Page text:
So afterwards, my co-workers and I would often have drinks at the house bar. But on one of these slightly insane evenings even the bar was so crowded that some of the crew members and I decided to go somewhere else.

My Encounter with “Candy”

We went around the corner into a dark alleyway to a small, unknown (well, unknown to the tourists) bar. I had my bike with me that I pushed along side while we all chatted and then absent-mindedly decided to chain to a lamp post (yes, literally, Unter der Laterne…). Suddenly this raging fury shot out of the dark. Hobbling towards me on her neck-breaking high heels, violently swinging her handbag she yelled: “Du Schlampe…! Du…” (You bitch, you) I understood immediately. I fiddled with the lock as fast as I could, muttering, “‘Schuldigung! ‘Schuldigung!” (sorry, sorry) under my breath and then humbly entered the bar with my bike. The image of that woman was forever burned into my brain and lastly coined Candy’s wig and the high heels. The owners of the bar, a lesbian couple were gracious and let me park my bike in their dingy back yard. It was a tight and dingy space, where once a week, boxes of liquor and the large barrels of beer were delivered to. I have always been quite a street wise person and am also respectful of people’s space but this one time I did almost get beaten up by a hooker, whose territory I – in her eyes – hadn’t respected.

The Rhythm of the Reeperbahn

Especially at the weekends the energy on the Reeperbahn can almost be explosive. Depending on how much the crowds drink, which football team has lost or won, on how warm and humid it is (the colder, the calmer) and, I suppose, how business in general is going for the street girls. There’s a strong feeling of hierarchy. As a “normal” working woman you stay out of their way, mind your own business. In the ecosystem of the Reeperbahn the street girls are at the bottom of the ladder: Not seldomly are they heartbreakingly young, runaways and drop-outs, barely the age of eighteen. In neon-coloured hot pants, snow boots and fur-trimmed jackets and thick make-up they line the street, hustling the men and boys in front of Burger King. Street prostitution is only legal during certain times of the day on the Davidstraße. It’s the most curios sight at 8pm to see them suddenly all pop out of their rabbit holes to then later suddenly vanish again. But it is also very absurd for most tourists to see them lined up exactly opposite the historical Davidwache, the district’s main police-station located on the South side of the Reeperbahn, on the Spielbudenplatz.

It was always downright fascinating to watch the gaudy but also desolate nocturnal activities of the crowds. But working almost daily at the theatre at night and sometimes in the daytime, is very different. Despite the chaos, there is a certain rhythm on the Reeperbahn. I sometimes had to go to the theatre during the day to hang up washing, repair costumes or attend rehearsals. Often I could almost hear a big and long sigh, a feeling of general relief when the tourists and party animals had left during the daytime. This void is used to nurse hangovers and guilty consciences, stock up on cigarettes and alcohol for the night. The rhythm of the street then elapses into slow motion. What lingers in the air is the stale odor of beer, bad breath, sweat, fried onions, cigarettes and vodka – like the trail of cheap perfume or cologne women or men, void of any style or taste, leave behind. The buffed and mean looking door men suddenly deflate, look tired and tame. The sleazy, crooked eyed drug dealers slouchy, and coffee-thirsty and run-down, catty prostitutes look cold and worn.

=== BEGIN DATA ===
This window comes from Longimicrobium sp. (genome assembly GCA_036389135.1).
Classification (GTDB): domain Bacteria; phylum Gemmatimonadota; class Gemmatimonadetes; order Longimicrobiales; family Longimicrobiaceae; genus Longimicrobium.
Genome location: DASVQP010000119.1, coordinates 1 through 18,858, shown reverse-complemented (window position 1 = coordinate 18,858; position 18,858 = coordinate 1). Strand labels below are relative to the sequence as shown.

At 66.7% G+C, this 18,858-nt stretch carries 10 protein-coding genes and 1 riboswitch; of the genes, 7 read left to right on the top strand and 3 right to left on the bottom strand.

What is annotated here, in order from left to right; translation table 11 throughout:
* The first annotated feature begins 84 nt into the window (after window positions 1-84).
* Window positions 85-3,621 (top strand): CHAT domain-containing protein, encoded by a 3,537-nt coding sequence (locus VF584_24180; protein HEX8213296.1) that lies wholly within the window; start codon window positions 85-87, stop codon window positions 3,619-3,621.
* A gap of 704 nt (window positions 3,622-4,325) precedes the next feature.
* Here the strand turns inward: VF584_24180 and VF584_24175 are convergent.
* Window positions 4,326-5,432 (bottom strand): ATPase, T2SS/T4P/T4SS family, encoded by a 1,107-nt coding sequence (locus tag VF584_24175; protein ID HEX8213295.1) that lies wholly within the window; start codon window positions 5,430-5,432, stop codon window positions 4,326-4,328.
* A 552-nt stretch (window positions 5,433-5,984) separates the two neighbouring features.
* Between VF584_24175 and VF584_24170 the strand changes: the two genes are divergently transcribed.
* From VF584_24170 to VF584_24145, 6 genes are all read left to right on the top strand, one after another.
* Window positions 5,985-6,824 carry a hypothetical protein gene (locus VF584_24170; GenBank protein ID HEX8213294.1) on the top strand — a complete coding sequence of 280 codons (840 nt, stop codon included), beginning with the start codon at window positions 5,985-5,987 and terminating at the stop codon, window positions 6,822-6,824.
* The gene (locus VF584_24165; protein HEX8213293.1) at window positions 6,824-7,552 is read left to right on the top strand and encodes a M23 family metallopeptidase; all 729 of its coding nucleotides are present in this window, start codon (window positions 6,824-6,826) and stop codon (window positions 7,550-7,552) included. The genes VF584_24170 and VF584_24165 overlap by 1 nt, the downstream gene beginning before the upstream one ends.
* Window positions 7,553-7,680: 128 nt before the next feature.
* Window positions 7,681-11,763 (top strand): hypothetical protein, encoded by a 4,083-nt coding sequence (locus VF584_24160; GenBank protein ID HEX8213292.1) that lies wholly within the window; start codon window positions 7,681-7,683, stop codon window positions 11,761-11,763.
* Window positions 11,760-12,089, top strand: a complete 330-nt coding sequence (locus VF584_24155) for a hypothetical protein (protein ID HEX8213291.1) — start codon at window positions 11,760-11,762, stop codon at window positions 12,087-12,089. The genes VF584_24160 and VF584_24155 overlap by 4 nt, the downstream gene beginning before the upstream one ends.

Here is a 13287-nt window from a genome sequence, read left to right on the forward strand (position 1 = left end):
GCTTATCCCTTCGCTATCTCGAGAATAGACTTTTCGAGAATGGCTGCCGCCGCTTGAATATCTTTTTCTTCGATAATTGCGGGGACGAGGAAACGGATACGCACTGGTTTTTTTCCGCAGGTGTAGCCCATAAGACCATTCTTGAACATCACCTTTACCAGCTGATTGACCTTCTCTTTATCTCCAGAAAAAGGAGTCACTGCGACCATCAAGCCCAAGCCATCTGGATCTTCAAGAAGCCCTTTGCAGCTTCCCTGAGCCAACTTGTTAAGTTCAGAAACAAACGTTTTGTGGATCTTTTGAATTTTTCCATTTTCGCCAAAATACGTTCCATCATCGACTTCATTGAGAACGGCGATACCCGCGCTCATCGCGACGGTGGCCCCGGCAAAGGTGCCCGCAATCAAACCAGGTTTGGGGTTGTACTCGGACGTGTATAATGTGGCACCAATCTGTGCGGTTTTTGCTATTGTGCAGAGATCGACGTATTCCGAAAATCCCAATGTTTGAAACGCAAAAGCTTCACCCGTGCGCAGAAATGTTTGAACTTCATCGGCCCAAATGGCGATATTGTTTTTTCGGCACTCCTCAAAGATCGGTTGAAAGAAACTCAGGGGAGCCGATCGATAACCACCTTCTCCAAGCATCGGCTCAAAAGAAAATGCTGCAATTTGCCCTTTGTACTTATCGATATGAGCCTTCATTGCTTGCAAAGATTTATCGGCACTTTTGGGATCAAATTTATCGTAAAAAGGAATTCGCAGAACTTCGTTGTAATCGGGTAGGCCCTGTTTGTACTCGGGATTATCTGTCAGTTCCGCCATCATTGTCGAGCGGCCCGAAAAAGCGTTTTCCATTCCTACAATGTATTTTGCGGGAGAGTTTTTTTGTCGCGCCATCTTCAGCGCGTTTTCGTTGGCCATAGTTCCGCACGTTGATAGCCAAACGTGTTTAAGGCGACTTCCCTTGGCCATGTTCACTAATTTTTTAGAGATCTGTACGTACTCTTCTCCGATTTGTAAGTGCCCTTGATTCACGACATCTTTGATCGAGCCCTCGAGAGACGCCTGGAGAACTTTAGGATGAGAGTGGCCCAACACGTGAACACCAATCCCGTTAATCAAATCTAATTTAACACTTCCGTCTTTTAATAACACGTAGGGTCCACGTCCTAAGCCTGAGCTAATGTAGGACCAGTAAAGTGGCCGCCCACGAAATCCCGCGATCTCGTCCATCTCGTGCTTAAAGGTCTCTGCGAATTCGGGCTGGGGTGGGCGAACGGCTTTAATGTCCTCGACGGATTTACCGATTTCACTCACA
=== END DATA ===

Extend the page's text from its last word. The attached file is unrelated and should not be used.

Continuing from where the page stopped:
Yet the closer it gets to dawn the more the pace speeds up again: Having barely recovered, the cobbled streets and the musty bars are hastily swept. Synthetic wigs are brushed and plucked and laddered nylon tights are the subjects of emergency cosmetic surgery. Once the revealing daylight has vanished the illusions are born again – luring and seducing, like Candy…

© Frances Livings. All Rights Reserved.

 

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prostitute song Candy's Caravan Burlesque lonely half naked woman topless dress smoking black and white photography art Bordello
© Vee Speers, Bordello series, 2001
prostitute song Candy's Caravan Burlesque bed satin heart shaped pillow
© Weegee, Bed with Heart
prostitute song Candy's Caravan Burlesque lonely mirror naked woman sandals dim light window curtains half light
© Jane Burton, The Other Side #8 2002
prostitute song Candy's Caravan Burlesque 1920's 1930's art photography bordello naked woman black mask
© Vee Speers, Mask (from the Bordello series)
prostitute song Candy's Caravan Burlesque women mannequins bubble wrap art photography
© Richard Kalvar, Women in Bubble Wrap
prostitute song Candy's Caravan Burlesque lonely woman dim light blonde
© Ziv Ish, Untitled 2008
prostitute song Candy's Caravan Burlesque lonely naked woman satin bedspread white face make-up
© Ziv Ish, Untitled 2008
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© Ziv Ish, Untitled 2008